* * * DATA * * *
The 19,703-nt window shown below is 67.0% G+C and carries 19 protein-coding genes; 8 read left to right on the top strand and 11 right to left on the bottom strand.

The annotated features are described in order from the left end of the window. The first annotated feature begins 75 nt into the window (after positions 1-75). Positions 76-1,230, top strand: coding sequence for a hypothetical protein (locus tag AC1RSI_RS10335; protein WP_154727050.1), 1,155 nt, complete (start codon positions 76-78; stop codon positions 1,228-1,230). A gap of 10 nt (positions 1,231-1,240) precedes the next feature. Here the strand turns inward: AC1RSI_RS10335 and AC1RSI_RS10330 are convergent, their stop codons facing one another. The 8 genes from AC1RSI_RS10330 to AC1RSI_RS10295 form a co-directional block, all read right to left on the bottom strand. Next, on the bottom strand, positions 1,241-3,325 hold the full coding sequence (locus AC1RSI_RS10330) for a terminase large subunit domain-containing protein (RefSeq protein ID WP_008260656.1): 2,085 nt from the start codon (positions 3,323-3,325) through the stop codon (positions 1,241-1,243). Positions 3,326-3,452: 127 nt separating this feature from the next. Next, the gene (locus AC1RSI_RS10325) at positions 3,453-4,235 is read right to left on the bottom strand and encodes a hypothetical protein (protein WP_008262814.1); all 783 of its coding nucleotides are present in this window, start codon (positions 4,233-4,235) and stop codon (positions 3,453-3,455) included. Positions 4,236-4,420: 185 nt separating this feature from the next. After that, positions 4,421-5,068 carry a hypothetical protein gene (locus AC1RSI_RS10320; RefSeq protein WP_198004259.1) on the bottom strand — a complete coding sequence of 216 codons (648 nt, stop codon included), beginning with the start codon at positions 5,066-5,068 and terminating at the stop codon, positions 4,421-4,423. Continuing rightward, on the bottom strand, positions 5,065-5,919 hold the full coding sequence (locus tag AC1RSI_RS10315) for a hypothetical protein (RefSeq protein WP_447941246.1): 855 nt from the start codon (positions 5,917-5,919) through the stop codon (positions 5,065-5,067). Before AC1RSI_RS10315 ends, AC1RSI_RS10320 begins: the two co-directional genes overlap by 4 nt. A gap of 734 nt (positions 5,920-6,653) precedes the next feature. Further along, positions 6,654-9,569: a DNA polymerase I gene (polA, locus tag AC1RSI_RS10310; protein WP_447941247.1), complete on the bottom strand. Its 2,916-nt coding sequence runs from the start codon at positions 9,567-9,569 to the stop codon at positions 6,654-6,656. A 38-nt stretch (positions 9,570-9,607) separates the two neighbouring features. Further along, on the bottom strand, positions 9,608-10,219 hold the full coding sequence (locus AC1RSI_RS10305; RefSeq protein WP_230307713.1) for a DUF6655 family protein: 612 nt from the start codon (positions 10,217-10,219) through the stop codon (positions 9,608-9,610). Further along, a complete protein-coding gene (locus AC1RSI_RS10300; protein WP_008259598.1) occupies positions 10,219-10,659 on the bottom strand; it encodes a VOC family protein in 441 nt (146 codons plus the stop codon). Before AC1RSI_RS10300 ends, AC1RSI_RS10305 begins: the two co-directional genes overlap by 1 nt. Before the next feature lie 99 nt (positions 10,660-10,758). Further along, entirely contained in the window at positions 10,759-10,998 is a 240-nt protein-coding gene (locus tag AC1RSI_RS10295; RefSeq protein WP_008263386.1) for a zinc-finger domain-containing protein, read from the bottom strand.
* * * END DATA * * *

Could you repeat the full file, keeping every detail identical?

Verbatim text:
The 19,703-nt window shown below is 67.0% G+C and carries 19 protein-coding genes; 8 read left to right on the top strand and 11 right to left on the bottom strand.

The annotated features are described in order from the left end of the window. The first annotated feature begins 75 nt into the window (after positions 1-75). Positions 76-1,230, top strand: coding sequence for a hypothetical protein (locus tag AC1RSI_RS10335; protein WP_154727050.1), 1,155 nt, complete (start codon positions 76-78; stop codon positions 1,228-1,230). A gap of 10 nt (positions 1,231-1,240) precedes the next feature. Here the strand turns inward: AC1RSI_RS10335 and AC1RSI_RS10330 are convergent, their stop codons facing one another. The 8 genes from AC1RSI_RS10330 to AC1RSI_RS10295 form a co-directional block, all read right to left on the bottom strand. Next, on the bottom strand, positions 1,241-3,325 hold the full coding sequence (locus AC1RSI_RS10330) for a terminase large subunit domain-containing protein (RefSeq protein ID WP_008260656.1): 2,085 nt from the start codon (positions 3,323-3,325) through the stop codon (positions 1,241-1,243). Positions 3,326-3,452: 127 nt separating this feature from the next. Next, the gene (locus AC1RSI_RS10325) at positions 3,453-4,235 is read right to left on the bottom strand and encodes a hypothetical protein (protein WP_008262814.1); all 783 of its coding nucleotides are present in this window, start codon (positions 4,233-4,235) and stop codon (positions 3,453-3,455) included. Positions 4,236-4,420: 185 nt separating this feature from the next. After that, positions 4,421-5,068 carry a hypothetical protein gene (locus AC1RSI_RS10320; RefSeq protein WP_198004259.1) on the bottom strand — a complete coding sequence of 216 codons (648 nt, stop codon included), beginning with the start codon at positions 5,066-5,068 and terminating at the stop codon, positions 4,421-4,423. Continuing rightward, on the bottom strand, positions 5,065-5,919 hold the full coding sequence (locus tag AC1RSI_RS10315) for a hypothetical protein (RefSeq protein WP_447941246.1): 855 nt from the start codon (positions 5,917-5,919) through the stop codon (positions 5,065-5,067). Before AC1RSI_RS10315 ends, AC1RSI_RS10320 begins: the two co-directional genes overlap by 4 nt. A gap of 734 nt (positions 5,920-6,653) precedes the next feature. Further along, positions 6,654-9,569: a DNA polymerase I gene (polA, locus tag AC1RSI_RS10310; protein WP_447941247.1), complete on the bottom strand. Its 2,916-nt coding sequence runs from the start codon at positions 9,567-9,569 to the stop codon at positions 6,654-6,656. A 38-nt stretch (positions 9,570-9,607) separates the two neighbouring features. Further along, on the bottom strand, positions 9,608-10,219 hold the full coding sequence (locus AC1RSI_RS10305; RefSeq protein WP_230307713.1) for a DUF6655 family protein: 612 nt from the start codon (positions 10,217-10,219) through the stop codon (positions 9,608-9,610). Further along, a complete protein-coding gene (locus AC1RSI_RS10300; protein WP_008259598.1) occupies positions 10,219-10,659 on the bottom strand; it encodes a VOC family protein in 441 nt (146 codons plus the stop codon). Before AC1RSI_RS10300 ends, AC1RSI_RS10305 begins: the two co-directional genes overlap by 1 nt. Before the next feature lie 99 nt (positions 10,660-10,758). Further along, entirely contained in the window at positions 10,759-10,998 is a 240-nt protein-coding gene (locus tag AC1RSI_RS10295; RefSeq protein WP_008263386.1) for a zinc-finger domain-containing protein, read from the bottom strand.